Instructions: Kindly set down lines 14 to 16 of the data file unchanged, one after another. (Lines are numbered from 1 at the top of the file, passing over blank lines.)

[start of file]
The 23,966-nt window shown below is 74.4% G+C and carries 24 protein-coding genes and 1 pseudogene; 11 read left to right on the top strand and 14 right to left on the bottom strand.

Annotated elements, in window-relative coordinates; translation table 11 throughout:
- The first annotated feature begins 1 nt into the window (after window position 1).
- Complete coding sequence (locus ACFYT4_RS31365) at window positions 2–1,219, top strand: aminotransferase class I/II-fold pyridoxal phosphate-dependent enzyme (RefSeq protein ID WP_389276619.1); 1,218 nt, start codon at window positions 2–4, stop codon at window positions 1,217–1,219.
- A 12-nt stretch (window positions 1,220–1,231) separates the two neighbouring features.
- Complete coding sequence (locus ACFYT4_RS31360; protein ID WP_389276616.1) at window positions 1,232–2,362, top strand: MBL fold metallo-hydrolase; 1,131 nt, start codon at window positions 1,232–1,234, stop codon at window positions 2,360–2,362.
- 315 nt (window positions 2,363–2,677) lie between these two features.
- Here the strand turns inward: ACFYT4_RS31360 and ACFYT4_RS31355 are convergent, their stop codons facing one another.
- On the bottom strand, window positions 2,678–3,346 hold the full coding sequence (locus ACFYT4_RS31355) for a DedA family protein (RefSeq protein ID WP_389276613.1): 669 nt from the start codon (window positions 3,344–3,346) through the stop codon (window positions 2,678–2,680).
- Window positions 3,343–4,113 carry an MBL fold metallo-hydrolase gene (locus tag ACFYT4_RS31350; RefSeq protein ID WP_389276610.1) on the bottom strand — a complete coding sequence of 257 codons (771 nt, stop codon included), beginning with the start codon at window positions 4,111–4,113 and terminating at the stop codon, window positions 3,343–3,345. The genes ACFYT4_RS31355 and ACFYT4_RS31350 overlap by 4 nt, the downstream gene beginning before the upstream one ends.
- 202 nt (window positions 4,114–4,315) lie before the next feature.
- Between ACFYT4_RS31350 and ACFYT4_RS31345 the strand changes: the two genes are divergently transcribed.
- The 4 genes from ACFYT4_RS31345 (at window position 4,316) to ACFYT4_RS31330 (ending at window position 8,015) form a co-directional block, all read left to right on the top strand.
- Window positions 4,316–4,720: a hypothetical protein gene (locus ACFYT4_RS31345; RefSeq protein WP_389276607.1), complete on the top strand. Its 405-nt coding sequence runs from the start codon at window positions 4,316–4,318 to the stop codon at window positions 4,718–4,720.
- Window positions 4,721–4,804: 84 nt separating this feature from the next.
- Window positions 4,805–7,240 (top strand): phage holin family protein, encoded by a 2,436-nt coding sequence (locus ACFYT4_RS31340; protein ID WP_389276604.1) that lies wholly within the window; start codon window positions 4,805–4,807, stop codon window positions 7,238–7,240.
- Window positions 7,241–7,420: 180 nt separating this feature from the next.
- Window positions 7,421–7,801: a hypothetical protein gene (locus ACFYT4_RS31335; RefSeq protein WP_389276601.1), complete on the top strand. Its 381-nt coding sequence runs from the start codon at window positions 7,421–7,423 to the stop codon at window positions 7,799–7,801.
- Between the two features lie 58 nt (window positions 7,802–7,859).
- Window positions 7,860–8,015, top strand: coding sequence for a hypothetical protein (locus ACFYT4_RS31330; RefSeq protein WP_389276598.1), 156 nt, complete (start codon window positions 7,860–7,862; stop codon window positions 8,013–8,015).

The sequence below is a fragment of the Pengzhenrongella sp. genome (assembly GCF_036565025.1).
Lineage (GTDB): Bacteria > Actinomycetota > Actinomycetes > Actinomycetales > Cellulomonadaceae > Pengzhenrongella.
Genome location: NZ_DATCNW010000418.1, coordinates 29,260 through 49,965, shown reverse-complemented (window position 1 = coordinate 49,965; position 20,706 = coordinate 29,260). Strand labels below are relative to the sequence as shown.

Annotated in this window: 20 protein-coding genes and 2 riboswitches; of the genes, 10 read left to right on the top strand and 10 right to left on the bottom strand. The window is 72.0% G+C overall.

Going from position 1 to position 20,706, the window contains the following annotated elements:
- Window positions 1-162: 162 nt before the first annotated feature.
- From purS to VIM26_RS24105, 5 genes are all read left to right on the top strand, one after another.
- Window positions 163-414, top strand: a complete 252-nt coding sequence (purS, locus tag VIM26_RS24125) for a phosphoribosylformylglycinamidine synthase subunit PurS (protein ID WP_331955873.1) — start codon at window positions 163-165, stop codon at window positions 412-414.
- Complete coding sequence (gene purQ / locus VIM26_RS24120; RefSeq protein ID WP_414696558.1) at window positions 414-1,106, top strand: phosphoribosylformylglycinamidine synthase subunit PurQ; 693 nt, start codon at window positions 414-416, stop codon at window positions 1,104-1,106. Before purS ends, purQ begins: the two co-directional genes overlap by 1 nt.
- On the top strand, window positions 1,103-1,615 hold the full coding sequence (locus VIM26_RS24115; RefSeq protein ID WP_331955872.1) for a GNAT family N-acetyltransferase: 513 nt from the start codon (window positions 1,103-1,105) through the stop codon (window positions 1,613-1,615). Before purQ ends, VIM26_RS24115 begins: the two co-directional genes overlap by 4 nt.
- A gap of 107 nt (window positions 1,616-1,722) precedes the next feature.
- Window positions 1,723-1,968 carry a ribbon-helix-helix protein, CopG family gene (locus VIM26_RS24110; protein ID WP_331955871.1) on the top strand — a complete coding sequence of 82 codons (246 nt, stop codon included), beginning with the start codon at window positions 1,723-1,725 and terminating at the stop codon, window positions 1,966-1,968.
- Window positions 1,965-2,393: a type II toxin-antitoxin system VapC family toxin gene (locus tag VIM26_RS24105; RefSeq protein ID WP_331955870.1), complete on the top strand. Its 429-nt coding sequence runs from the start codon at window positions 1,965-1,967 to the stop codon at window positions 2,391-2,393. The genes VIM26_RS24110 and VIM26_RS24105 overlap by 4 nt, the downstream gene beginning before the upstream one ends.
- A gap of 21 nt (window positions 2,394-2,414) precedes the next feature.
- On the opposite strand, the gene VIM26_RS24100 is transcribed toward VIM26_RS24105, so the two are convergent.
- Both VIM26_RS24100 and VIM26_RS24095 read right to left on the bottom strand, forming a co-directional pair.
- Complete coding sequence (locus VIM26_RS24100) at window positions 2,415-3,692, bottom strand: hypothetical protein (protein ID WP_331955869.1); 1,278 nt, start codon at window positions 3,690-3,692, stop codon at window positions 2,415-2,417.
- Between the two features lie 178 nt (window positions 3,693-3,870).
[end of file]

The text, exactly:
- Window positions 4,316–4,720: a hypothetical protein gene (locus ACFYT4_RS31345; RefSeq protein WP_389276607.1), complete on the top strand. Its 405-nt coding sequence runs from the start codon at window positions 4,316–4,318 to the stop codon at window positions 4,718–4,720.
- Window positions 4,721–4,804: 84 nt separating this feature from the next.
- Window positions 4,805–7,240 (top strand): phage holin family protein, encoded by a 2,436-nt coding sequence (locus ACFYT4_RS31340; protein ID WP_389276604.1) that lies wholly within the window; start codon window positions 4,805–4,807, stop codon window positions 7,238–7,240.